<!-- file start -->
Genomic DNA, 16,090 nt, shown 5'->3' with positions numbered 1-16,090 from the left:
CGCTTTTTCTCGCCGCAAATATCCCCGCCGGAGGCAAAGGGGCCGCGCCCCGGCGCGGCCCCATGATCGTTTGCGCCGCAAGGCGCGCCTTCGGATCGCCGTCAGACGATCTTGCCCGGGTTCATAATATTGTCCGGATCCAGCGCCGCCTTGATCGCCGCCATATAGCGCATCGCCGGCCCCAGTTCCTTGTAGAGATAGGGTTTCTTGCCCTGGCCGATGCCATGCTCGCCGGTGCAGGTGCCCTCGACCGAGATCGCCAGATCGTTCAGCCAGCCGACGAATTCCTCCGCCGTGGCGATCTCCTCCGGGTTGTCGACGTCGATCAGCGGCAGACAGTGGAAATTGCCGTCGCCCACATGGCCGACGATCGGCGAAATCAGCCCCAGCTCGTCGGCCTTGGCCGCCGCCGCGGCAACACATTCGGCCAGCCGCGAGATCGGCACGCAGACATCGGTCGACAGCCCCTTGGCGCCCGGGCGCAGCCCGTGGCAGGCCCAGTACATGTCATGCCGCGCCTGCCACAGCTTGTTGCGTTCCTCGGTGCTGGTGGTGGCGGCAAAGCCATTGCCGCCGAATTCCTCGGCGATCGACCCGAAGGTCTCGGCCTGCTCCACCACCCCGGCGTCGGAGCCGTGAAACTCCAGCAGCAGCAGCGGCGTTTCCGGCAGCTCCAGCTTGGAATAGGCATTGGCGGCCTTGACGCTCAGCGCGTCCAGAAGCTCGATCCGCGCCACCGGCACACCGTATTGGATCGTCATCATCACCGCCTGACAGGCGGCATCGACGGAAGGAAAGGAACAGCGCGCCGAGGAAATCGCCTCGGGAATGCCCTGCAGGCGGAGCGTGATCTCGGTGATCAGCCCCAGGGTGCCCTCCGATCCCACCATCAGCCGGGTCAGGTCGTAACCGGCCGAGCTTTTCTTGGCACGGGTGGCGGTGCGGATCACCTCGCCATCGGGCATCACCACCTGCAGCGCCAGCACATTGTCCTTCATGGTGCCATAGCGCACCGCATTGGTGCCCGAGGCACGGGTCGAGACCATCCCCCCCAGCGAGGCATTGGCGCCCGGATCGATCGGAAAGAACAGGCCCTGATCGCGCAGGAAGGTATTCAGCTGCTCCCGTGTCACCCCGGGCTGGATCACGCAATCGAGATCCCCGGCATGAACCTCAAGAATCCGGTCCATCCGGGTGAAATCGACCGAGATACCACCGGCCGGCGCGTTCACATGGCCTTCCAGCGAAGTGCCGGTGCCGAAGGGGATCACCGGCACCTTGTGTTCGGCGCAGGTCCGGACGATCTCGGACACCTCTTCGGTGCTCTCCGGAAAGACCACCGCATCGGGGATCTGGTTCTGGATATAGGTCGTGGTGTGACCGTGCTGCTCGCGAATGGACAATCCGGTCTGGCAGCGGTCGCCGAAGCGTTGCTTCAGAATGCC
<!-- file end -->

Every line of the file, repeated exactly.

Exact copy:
Genomic DNA, 16,090 nt, shown 5'->3' with positions numbered 1-16,090 from the left:
CGCTTTTTCTCGCCGCAAATATCCCCGCCGGAGGCAAAGGGGCCGCGCCCCGGCGCGGCCCCATGATCGTTTGCGCCGCAAGGCGCGCCTTCGGATCGCCGTCAGACGATCTTGCCCGGGTTCATAATATTGTCCGGATCCAGCGCCGCCTTGATCGCCGCCATATAGCGCATCGCCGGCCCCAGTTCCTTGTAGAGATAGGGTTTCTTGCCCTGGCCGATGCCATGCTCGCCGGTGCAGGTGCCCTCGACCGAGATCGCCAGATCGTTCAGCCAGCCGACGAATTCCTCCGCCGTGGCGATCTCCTCCGGGTTGTCGACGTCGATCAGCGGCAGACAGTGGAAATTGCCGTCGCCCACATGGCCGACGATCGGCGAAATCAGCCCCAGCTCGTCGGCCTTGGCCGCCGCCGCGGCAACACATTCGGCCAGCCGCGAGATCGGCACGCAGACATCGGTCGACAGCCCCTTGGCGCCCGGGCGCAGCCCGTGGCAGGCCCAGTACATGTCATGCCGCGCCTGCCACAGCTTGTTGCGTTCCTCGGTGCTGGTGGTGGCGGCAAAGCCATTGCCGCCGAATTCCTCGGCGATCGACCCGAAGGTCTCGGCCTGCTCCACCACCCCGGCGTCGGAGCCGTGAAACTCCAGCAGCAGCAGCGGCGTTTCCGGCAGCTCCAGCTTGGAATAGGCATTGGCGGCCTTGACGCTCAGCGCGTCCAGAAGCTCGATCCGCGCCACCGGCACACCGTATTGGATCGTCATCATCACCGCCTGACAGGCGGCATCGACGGAAGGAAAGGAACAGCGCGCCGAGGAAATCGCCTCGGGAATGCCCTGCAGGCGGAGCGTGATCTCGGTGATCAGCCCCAGGGTGCCCTCCGATCCCACCATCAGCCGGGTCAGGTCGTAACCGGCCGAGCTTTTCTTGGCACGGGTGGCGGTGCGGATCACCTCGCCATCGGGCATCACCACCTGCAGCGCCAGCACATTGTCCTTCATGGTGCCATAGCGCACCGCATTGGTGCCCGAGGCACGGGTCGAGACCATCCCCCCCAGCGAGGCATTGGCGCCCGGATCGATCGGAAAGAACAGGCCCTGATCGCGCAGGAAGGTATTCAGCTGCTCCCGTGTCACCCCGGGCTGGATCACGCAATCGAGATCCCCGGCATGAACCTCAAGAATCCGGTCCATCCGGGTGAAATCGACCGAGATACCACCGGCCGGCGCGTTCACATGGCCTTCCAGCGAAGTGCCGGTGCCGAAGGGGATCACCGGCACCTTGTGTTCGGCGCAGGTCCGGACGATCTCGGACACCTCTTCGGTGCTCTCCGGAAAGACCACCGCATCGGGGATCTGGTTCTGGATATAGGTCGTGGTGTGACCGTGCTGCTCGCGAATGGACAATCCGGTCTGGCAGCGGTCGCCGAAGCGTTGCTTCAGAATGCC